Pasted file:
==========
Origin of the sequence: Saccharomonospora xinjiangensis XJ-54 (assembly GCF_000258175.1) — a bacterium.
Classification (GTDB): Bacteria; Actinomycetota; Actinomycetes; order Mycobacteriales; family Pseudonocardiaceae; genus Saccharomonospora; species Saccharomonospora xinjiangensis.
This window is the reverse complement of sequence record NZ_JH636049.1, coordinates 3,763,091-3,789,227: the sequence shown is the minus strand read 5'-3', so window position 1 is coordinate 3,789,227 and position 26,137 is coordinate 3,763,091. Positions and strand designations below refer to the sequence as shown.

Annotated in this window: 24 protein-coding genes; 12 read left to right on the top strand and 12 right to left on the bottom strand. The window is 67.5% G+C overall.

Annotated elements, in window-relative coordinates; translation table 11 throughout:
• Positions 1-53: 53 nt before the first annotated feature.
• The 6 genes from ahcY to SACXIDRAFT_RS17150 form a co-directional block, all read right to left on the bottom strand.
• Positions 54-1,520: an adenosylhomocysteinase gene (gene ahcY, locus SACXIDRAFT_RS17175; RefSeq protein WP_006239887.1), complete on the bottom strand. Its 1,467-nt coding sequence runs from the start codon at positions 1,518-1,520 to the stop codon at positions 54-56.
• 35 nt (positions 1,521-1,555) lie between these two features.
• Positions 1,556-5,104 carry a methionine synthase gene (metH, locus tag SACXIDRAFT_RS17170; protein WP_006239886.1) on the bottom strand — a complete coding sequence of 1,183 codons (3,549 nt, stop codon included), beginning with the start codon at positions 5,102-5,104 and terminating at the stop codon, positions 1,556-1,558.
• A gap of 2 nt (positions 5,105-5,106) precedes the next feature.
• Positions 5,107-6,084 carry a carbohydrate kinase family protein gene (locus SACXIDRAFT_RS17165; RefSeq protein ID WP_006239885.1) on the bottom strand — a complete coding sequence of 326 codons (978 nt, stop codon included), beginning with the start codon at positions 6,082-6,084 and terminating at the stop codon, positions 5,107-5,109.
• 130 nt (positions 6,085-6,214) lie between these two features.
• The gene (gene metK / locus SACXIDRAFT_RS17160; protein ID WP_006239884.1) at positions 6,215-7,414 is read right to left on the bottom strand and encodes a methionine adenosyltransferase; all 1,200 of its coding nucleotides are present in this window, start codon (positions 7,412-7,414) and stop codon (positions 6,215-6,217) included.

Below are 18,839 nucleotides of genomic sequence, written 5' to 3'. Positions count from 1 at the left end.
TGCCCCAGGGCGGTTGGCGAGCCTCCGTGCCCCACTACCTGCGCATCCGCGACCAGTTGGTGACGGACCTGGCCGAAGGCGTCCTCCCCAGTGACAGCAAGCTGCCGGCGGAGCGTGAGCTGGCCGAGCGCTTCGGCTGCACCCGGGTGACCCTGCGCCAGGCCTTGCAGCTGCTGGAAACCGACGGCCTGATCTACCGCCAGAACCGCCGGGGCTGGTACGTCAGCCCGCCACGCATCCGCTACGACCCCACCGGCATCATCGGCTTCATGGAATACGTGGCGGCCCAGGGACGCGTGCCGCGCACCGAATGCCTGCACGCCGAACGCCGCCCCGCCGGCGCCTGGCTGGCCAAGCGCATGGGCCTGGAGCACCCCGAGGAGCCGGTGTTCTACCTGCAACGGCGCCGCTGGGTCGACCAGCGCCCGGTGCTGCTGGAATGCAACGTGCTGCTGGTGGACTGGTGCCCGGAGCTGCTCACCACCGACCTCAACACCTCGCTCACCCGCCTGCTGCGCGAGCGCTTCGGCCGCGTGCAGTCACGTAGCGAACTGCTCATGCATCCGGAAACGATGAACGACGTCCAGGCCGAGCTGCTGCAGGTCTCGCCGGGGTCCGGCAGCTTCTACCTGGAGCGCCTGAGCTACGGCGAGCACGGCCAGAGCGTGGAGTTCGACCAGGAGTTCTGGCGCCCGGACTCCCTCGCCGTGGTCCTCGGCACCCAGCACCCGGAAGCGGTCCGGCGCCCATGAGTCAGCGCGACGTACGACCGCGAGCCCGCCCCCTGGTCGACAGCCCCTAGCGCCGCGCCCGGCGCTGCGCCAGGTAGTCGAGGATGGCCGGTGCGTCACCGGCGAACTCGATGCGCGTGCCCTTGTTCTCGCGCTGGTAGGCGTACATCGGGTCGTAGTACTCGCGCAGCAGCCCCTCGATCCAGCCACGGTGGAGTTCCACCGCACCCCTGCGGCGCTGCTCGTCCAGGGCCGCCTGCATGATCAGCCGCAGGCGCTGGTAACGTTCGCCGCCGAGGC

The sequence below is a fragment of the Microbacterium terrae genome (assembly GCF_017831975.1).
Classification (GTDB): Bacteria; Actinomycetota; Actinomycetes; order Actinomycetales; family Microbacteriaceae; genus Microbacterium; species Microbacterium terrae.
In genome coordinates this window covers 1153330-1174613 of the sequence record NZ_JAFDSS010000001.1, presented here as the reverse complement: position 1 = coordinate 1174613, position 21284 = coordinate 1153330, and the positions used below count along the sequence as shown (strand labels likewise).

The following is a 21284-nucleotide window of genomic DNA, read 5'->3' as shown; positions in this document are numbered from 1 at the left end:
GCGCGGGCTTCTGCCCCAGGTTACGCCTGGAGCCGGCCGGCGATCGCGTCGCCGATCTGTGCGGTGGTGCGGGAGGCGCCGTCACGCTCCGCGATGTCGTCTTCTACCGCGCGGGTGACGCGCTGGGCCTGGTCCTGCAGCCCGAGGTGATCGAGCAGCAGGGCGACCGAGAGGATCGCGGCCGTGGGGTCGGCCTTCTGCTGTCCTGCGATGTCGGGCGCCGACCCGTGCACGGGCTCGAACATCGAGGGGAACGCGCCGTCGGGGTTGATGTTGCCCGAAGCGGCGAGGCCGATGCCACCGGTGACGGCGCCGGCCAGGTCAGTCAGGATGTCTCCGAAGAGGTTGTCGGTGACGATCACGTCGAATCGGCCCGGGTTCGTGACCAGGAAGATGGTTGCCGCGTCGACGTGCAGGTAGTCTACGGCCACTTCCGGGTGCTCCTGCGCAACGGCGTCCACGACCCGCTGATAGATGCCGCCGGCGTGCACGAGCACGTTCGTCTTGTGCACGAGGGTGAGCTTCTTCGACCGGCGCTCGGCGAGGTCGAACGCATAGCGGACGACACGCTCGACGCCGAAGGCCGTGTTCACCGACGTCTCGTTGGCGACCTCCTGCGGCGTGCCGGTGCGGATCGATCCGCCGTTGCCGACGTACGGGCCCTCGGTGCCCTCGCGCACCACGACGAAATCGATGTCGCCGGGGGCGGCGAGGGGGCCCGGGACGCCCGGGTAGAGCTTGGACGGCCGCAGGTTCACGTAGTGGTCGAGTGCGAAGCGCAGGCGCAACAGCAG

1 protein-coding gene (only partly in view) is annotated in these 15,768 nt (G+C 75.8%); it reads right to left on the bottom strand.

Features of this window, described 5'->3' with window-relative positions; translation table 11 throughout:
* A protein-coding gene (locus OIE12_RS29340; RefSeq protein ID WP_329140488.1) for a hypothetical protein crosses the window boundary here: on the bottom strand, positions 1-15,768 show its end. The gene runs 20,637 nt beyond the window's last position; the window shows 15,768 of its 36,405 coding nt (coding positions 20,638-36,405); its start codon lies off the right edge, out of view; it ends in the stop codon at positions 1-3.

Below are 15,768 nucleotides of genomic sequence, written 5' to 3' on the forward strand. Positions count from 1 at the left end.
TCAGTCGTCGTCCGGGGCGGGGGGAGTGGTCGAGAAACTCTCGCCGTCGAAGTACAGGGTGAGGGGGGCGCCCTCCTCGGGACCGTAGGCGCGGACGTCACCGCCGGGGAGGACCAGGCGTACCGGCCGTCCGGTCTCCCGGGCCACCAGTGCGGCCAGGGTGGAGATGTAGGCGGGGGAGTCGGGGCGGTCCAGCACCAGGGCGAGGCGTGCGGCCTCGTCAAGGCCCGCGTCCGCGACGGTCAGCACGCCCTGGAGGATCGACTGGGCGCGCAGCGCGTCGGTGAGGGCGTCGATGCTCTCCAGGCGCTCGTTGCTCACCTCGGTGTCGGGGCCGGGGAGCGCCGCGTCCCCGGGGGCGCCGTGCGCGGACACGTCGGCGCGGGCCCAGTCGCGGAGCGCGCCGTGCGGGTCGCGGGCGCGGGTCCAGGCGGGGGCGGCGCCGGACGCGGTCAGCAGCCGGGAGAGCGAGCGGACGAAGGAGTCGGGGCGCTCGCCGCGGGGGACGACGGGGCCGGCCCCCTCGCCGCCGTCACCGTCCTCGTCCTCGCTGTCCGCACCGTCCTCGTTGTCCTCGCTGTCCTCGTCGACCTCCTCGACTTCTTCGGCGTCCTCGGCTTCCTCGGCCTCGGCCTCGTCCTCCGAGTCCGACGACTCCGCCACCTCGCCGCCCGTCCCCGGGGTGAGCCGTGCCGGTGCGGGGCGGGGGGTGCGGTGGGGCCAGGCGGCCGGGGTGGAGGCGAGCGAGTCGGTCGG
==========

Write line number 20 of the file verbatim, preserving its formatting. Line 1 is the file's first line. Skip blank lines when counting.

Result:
The following is a 21284-nucleotide window of genomic DNA, read 5'->3' as shown; positions in this document are numbered from 1 at the left end: